To be fair I only spent two nights in Ningbo so this post hardly does it justice. It’s a seaport near Hangzhou in Zhejiang province, so known for seafood and also Ningbo Tangyuan; small glutinous rice balls which are stuffed with pork or sesame seed paste and boiled, although I wasn’t able to track any down.
It rained nearly all the time I was there and I had no time off so I didn’t really get to know the city at all. You can probably tell I didn’t have the greatest of times here but hopefully you will do better. This What’s On guide might help.
The Hotel Hai Ju Wenhua at 293 Caihong South Rd is a rather dark depressing place and isn’t really set up to deal with Western clients. Very few of the staff speak English and the breakfast has very little you’d want to eat unless you’re Chinese, just fruit and toast in my case. There are no health facilities and no English channels on the telly, which makes for quite a boring stay if the weather doesn’t allow you to go out. Also, be warned there are two in the chain so make sure taxi drivers take you to the right one.
On the first night I braved the rain and walked to the Shipu Restaurant in Tianyi Square (Tel. 574 8727 1777) in the centre of town which is very famous for its seafood. I had hotel reception make a reservation for me, give me rough directions (turn right at the church) and write the name down but still went to the wrong restaurant. However one of the greeters left her post to walk me to the Shipu! That’s how famous it is I guess.
It’s a huge place, on several floors. Upon entering you go to the aquarium area to choose your victim for supper which is then caught and cooked in the style you ask for.
Rather than a menu there are lots of dishes on display, both plastic and real, which you can point at to get what you want.
My translations and flashcards let me down though and I ended up with the most austere meal of the whole trip.
I was hoping for a steamed fish with maybe some ginger, spring onions and black beans but as I didn’t specify these I ended up with a steamed plaice adorned with a solitary sprig of coriander.
Also a plate of rather woody stir-fried Water Spinach and a bowl of plain rice. Cheap as chips, but nowhere near as tasty.
After all that healthy food I felt compelled to pop into a local supermarket on the way home to get a globalised chocolate snack for dessert.
At least you know where you are with these things.
On another night, thanks to a tip off from a local American teacher, I jumped a cab to Lao Waitan. It’s one of those modern touristy entertainment areas that now exist in most Chinese cities which have been designed to simulate the feel of ‘Old China’. The streets are cobbled with grey stone and the ersatz buildings are low rise with traditional tiled roofs. There are heaps of bars and several restaurants along Yangshan Rd and the streets leading off it with The Office being the bar of choice for off duty native speaker teachers.
Needing a change, I went to a Japanese Restaurant (sorry don’t know the name or address but walk around and you’ll find it) which fulfilled its purpose (B-). The Chinese Masta who runs the place had been trained in Kyoto and was delighted to have someone to practice his Japanese with, both of us being at the same low elementary level.
While reading the menu I had some Edamamae soya beans which were ok but not great, probably out of season and frozen (C+). The Hiyayakko (Cold Tofu) was much better though. (B+).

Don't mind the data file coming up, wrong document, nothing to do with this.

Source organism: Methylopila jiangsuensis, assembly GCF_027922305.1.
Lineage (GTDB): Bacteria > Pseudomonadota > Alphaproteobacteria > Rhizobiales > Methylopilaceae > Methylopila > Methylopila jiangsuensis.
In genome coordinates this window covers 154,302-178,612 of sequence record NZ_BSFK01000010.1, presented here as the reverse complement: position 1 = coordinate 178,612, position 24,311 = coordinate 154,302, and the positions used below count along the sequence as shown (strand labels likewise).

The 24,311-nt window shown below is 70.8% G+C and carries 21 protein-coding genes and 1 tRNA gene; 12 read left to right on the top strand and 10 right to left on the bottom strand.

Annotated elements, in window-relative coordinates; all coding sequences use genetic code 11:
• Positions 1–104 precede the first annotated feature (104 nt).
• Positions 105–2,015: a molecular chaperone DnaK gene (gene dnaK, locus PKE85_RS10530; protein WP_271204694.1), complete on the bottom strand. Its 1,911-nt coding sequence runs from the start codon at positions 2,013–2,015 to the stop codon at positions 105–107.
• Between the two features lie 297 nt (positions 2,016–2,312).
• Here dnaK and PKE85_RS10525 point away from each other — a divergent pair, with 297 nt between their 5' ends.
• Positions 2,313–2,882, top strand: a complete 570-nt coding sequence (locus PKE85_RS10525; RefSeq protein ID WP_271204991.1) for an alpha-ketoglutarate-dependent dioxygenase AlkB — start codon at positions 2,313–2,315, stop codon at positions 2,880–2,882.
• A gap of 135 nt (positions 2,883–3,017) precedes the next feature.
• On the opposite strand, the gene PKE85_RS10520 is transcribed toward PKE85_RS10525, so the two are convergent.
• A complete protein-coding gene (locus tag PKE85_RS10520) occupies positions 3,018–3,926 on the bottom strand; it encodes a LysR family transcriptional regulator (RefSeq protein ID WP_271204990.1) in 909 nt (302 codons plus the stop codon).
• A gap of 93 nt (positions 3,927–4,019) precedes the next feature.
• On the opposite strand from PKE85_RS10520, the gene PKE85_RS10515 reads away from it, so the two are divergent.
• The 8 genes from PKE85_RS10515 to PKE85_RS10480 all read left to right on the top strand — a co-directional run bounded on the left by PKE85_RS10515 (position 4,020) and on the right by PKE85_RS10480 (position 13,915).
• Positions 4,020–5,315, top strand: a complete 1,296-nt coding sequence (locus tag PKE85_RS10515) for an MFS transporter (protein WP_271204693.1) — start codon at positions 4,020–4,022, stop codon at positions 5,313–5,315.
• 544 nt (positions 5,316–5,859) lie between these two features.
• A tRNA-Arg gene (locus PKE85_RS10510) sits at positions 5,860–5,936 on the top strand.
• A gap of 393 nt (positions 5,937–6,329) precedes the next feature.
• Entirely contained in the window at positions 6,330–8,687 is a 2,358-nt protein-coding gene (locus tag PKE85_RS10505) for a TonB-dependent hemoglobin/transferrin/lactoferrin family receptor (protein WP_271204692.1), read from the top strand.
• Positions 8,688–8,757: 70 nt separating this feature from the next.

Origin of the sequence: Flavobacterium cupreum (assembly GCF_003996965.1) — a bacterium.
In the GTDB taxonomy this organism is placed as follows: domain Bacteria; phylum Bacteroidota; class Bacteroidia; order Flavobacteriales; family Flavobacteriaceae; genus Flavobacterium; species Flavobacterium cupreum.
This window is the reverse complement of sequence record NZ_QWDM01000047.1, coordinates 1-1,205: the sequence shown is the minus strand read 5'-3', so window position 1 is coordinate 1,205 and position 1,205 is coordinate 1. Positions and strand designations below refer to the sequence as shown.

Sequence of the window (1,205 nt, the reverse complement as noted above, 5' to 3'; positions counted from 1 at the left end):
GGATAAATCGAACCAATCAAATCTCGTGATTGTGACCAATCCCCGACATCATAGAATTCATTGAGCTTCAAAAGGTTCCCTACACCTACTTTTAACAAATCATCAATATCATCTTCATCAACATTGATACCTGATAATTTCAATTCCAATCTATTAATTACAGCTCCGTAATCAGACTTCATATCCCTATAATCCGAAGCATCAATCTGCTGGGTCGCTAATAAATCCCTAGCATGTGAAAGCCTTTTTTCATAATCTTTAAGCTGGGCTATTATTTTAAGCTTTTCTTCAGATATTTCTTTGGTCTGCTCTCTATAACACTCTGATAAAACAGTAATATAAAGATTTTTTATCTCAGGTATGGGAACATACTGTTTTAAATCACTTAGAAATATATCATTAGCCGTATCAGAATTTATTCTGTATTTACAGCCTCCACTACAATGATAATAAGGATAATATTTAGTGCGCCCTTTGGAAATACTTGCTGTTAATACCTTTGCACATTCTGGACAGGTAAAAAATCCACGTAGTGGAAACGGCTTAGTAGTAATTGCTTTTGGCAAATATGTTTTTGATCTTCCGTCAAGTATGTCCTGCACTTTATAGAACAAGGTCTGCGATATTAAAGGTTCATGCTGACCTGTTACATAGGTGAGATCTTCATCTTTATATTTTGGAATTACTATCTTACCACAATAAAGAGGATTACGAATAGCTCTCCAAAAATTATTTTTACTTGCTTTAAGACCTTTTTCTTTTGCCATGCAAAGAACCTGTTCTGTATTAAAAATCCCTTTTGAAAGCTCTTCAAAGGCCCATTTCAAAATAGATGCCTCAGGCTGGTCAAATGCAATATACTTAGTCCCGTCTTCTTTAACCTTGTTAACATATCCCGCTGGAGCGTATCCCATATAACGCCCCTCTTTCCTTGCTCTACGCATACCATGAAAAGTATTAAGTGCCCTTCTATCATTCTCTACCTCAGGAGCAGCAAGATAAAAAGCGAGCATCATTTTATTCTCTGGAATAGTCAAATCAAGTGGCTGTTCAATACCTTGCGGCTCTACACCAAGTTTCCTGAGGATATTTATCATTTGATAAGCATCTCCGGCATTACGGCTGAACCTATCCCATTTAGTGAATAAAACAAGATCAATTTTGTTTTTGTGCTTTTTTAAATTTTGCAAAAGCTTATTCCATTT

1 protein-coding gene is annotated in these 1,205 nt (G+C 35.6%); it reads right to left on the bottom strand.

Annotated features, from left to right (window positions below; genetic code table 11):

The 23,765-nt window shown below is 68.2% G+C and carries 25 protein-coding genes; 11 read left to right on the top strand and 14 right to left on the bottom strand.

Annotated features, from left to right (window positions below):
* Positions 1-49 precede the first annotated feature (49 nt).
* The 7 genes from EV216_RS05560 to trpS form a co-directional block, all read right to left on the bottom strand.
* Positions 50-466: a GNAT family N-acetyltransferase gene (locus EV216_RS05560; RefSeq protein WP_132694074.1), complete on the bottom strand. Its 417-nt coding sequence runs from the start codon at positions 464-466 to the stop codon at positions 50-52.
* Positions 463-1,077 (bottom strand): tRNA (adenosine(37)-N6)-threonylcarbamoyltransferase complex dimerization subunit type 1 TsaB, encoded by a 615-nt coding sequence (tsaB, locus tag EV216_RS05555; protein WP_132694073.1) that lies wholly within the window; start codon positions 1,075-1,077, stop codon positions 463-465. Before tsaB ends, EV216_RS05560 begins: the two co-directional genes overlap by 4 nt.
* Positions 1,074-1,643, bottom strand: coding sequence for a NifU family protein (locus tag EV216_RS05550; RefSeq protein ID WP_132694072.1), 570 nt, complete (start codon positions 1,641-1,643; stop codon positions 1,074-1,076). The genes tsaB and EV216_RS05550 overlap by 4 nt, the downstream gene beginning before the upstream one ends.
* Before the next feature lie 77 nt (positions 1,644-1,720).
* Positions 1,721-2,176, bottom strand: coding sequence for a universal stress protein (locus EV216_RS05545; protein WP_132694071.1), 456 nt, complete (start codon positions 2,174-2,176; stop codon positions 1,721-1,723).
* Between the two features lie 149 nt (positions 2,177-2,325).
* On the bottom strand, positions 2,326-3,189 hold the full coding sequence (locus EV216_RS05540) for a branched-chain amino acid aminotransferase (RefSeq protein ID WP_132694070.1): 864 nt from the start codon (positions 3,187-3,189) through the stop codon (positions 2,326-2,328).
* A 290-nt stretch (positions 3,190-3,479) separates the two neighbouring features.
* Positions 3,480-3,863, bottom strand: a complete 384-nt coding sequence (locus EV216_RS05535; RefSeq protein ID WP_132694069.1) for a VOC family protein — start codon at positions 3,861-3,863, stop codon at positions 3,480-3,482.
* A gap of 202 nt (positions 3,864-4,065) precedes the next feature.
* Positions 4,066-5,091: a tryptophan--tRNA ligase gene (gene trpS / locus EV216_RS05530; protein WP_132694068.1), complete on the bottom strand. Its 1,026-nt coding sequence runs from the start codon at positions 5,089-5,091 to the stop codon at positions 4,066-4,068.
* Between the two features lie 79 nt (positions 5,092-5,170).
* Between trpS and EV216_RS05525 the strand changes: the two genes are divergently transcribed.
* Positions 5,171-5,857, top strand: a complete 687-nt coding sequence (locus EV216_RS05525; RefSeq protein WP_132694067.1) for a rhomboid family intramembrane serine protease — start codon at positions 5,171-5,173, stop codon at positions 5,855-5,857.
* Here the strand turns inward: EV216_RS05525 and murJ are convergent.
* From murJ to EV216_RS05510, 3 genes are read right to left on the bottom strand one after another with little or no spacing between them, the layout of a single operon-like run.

The Masta insisted I try the Fried Ray Wings which had been dosed in a sugary substance, deep fried and served with mayo. They were a new experience and interesting at first but I couldn’t finish them (B/C).
After this some California Roll (C+), a Salmon Temaki roll (B-) and some over-cold and tasteless Tuna Sashimi (C), attractively presented on a bed of ice with a small plastic bonsai tree. Some of this was for free, courtesy of my new friend, who even pinched another customer’s umbrella to come out with me in the rain to get a taxi.
I wasn’t so lucky the next day though when I tried to get to the train station. Leaving the hotel at 10am, I’d given myself an hour for the fifteen minute journey but couldn’t get a cab for love or money due to the rain and the never ending rush hour. Eventually I persuaded a dozing tuk tuk guy to give me an unofficial lift but he had to drop me round the corner to avoid the wrath of the professional cabbies. I legged it with my bags and actually made it to the platform while the train was still there. Unfortunately though they wouldn’t open the doors the doors for me and I had to stand and look at it for a whole two minutes before it left without me. Arrgh!
Fortunately, I had been given a mobile to call my local co-ordinator for just this kind of situation. With her help I tried to get another train ticket but they sell out days in advance and eventually she had to book a private car for about £250 to drive me the 6 hours to Nanjing. So, be warned; in cities with no metro, book your train tickets for around midday and leave at least ninety minutes early if it’s raining!
The journey was uneventful but we did stop off at a service area to stretch our legs and get some refreshments. The lady driver bought a bag of these bizarre nuts which I’d never seen before.
The shells are w-shaped and they have the consistency and texture of brazil nuts but taste much earthier. As my friend John mentions in the comments below they are called ‘water caltrop’ in English.
2 thoughts on “Not a lot in Ningbo?”
Hi Raif – those odd nuts you are called water caltrop (also called Bat Nuts or the Devil’s Pod” they are similar to water chestnuts.
Great names! Think I’ll go with ‘Bat Nuts’ 😀 Where did you first eat them?